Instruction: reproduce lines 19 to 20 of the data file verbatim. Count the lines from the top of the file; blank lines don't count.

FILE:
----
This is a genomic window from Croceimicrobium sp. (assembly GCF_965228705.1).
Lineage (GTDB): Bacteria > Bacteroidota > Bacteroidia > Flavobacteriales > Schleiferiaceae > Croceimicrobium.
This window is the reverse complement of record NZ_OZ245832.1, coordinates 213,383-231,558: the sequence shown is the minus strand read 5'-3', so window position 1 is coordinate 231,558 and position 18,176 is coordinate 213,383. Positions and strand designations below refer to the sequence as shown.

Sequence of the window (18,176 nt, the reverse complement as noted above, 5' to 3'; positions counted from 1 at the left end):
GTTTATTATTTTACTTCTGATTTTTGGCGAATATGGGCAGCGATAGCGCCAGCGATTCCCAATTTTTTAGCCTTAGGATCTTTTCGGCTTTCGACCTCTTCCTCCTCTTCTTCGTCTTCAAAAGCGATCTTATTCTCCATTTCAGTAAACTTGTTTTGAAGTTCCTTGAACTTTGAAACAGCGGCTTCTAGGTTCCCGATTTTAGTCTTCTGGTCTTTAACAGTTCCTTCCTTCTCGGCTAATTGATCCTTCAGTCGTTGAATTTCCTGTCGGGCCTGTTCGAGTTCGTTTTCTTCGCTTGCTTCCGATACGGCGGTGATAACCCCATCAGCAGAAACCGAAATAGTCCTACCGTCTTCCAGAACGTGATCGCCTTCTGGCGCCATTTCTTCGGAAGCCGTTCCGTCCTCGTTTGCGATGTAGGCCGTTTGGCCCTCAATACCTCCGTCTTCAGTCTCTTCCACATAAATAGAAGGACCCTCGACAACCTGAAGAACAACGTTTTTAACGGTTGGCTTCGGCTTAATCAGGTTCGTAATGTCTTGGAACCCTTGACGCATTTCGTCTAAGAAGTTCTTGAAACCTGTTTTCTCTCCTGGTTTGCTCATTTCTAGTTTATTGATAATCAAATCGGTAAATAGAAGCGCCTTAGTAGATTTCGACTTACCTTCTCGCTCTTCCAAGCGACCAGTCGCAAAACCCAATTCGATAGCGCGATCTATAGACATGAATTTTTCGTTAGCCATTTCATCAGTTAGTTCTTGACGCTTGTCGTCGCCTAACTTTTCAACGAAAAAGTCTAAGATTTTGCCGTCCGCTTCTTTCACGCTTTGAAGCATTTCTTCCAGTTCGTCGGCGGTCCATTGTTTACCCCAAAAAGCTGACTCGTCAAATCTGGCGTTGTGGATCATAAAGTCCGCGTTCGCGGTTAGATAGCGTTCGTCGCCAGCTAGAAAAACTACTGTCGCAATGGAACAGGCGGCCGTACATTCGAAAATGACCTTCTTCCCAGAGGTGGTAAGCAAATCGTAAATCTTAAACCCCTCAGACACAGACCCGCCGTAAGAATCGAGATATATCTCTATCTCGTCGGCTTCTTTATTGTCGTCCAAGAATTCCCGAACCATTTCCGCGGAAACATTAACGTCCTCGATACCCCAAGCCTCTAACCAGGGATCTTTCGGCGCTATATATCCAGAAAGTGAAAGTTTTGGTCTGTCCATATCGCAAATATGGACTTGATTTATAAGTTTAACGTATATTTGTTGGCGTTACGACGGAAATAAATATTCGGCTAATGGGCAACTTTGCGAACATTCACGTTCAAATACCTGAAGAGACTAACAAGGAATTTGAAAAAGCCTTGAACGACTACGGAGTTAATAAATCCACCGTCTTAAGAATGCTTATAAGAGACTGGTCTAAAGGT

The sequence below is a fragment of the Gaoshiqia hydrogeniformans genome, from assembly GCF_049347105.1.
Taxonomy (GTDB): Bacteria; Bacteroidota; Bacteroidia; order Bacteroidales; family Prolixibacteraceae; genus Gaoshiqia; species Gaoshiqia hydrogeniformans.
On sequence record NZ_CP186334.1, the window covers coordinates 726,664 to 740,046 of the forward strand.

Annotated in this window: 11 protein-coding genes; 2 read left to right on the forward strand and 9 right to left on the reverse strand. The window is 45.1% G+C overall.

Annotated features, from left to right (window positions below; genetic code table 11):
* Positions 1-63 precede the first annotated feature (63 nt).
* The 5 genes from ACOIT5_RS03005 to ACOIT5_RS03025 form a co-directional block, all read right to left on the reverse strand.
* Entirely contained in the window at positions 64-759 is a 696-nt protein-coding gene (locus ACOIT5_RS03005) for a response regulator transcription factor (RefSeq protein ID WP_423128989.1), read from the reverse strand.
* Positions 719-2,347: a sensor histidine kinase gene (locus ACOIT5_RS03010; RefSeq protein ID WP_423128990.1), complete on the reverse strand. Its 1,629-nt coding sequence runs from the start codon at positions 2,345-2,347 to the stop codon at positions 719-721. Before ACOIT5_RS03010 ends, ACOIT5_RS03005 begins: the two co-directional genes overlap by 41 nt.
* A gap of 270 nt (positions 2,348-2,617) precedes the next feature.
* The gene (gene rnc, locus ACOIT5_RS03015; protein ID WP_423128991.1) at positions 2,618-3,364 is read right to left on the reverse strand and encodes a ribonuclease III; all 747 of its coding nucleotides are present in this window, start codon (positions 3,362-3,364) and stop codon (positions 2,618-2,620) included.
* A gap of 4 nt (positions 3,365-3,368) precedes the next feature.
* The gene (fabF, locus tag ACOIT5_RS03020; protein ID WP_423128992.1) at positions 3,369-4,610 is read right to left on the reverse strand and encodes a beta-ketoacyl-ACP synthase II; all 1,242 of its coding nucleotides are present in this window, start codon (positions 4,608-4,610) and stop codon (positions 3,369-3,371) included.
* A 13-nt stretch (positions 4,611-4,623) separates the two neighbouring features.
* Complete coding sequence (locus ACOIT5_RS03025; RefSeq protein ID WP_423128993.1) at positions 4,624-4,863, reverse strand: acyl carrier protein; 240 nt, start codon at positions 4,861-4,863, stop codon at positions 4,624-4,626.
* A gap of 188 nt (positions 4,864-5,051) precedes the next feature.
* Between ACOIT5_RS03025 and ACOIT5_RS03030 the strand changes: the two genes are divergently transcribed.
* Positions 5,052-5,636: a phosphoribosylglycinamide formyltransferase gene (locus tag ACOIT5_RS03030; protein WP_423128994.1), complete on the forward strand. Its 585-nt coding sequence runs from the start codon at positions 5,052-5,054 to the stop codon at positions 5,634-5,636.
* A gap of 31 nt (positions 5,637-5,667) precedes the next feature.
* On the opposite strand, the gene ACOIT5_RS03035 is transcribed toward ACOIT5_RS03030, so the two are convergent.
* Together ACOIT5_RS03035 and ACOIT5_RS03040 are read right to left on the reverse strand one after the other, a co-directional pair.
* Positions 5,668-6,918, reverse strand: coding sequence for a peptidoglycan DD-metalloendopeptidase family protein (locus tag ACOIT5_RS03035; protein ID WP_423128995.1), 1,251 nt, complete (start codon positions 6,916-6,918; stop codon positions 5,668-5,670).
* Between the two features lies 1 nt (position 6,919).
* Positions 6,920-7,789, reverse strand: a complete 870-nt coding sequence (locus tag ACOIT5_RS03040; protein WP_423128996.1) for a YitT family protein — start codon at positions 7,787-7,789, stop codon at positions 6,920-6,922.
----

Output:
* A 13-nt stretch (positions 4,611-4,623) separates the two neighbouring features.
* Complete coding sequence (locus ACOIT5_RS03025; RefSeq protein ID WP_423128993.1) at positions 4,624-4,863, reverse strand: acyl carrier protein; 240 nt, start codon at positions 4,861-4,863, stop codon at positions 4,624-4,626.